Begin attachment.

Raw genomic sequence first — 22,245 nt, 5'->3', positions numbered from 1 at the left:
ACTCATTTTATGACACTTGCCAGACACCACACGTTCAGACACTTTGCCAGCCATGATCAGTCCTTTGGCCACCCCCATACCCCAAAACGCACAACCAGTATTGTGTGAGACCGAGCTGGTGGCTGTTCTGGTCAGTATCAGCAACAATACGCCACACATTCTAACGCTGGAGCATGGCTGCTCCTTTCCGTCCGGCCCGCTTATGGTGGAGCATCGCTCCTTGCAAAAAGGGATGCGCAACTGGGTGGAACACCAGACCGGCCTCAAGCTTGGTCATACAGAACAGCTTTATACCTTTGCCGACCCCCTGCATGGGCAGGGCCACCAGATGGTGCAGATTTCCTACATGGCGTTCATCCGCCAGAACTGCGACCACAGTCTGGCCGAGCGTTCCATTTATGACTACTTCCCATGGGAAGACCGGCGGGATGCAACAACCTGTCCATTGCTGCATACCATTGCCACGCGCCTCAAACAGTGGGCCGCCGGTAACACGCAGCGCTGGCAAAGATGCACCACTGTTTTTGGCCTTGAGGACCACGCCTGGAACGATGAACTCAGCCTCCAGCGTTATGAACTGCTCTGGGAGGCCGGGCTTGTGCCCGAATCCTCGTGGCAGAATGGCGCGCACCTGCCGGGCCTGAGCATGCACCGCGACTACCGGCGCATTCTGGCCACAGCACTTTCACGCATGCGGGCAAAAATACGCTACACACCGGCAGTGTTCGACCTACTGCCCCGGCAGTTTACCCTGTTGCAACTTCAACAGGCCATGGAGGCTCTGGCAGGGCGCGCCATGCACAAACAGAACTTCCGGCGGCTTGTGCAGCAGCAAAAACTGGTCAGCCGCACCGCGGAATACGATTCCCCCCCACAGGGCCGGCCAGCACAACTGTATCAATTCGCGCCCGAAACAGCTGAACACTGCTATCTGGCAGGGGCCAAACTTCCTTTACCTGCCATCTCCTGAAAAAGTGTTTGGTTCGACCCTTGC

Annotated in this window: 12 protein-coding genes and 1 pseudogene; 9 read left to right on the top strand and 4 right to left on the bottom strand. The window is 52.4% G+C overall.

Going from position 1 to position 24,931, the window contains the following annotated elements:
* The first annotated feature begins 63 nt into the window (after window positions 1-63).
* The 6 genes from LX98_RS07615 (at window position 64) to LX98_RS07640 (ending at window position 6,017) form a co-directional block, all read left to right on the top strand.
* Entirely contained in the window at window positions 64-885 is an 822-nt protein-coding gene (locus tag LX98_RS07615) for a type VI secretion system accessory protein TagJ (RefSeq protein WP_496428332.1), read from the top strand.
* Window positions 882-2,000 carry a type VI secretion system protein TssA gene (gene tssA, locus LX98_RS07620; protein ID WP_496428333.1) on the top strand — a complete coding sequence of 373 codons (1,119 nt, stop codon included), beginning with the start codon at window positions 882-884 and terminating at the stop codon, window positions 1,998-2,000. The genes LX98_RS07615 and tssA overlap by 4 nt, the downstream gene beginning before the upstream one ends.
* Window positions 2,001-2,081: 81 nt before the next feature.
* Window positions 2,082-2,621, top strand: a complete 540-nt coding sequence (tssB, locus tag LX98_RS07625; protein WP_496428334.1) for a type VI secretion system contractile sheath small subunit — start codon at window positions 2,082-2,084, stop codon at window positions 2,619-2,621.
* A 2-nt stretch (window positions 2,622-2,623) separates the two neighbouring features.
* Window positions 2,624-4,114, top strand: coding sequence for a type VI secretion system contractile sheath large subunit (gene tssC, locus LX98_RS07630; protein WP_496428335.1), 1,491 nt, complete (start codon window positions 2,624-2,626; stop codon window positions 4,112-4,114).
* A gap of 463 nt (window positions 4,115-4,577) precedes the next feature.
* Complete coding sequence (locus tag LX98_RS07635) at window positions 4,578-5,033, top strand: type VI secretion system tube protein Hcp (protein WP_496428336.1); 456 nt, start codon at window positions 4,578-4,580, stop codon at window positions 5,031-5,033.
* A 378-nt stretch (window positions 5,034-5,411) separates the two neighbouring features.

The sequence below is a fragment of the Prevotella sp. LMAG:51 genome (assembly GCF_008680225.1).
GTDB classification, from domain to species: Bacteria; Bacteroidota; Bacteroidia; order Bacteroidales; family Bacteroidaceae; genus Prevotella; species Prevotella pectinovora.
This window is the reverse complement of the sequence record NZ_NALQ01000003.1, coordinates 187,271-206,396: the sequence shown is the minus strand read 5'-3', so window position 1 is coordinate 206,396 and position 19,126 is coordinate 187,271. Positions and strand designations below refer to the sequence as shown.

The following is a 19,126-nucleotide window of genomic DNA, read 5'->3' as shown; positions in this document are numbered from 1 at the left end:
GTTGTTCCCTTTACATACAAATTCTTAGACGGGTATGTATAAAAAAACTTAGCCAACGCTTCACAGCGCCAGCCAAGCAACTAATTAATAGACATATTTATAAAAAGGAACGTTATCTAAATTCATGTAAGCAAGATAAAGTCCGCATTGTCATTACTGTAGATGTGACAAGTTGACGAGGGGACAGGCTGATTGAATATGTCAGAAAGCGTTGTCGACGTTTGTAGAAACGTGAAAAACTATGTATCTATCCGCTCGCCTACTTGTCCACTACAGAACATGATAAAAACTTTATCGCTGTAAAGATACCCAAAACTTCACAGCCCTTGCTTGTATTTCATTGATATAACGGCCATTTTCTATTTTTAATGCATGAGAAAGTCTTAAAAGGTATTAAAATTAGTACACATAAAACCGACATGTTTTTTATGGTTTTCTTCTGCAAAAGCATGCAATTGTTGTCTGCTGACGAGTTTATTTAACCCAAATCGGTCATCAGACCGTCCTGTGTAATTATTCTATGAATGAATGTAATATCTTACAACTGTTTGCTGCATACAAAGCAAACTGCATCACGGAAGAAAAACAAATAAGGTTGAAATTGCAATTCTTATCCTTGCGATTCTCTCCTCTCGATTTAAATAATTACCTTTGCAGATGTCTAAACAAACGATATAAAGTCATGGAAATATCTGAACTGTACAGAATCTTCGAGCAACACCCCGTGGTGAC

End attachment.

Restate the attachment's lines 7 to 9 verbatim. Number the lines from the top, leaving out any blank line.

* Entirely contained in the window at window positions 64-885 is an 822-nt protein-coding gene (locus tag LX98_RS07615) for a type VI secretion system accessory protein TagJ (RefSeq protein WP_496428332.1), read from the top strand.
* Window positions 882-2,000 carry a type VI secretion system protein TssA gene (gene tssA, locus LX98_RS07620; protein ID WP_496428333.1) on the top strand — a complete coding sequence of 373 codons (1,119 nt, stop codon included), beginning with the start codon at window positions 882-884 and terminating at the stop codon, window positions 1,998-2,000. The genes LX98_RS07615 and tssA overlap by 4 nt, the downstream gene beginning before the upstream one ends.
* Window positions 2,001-2,081: 81 nt before the next feature.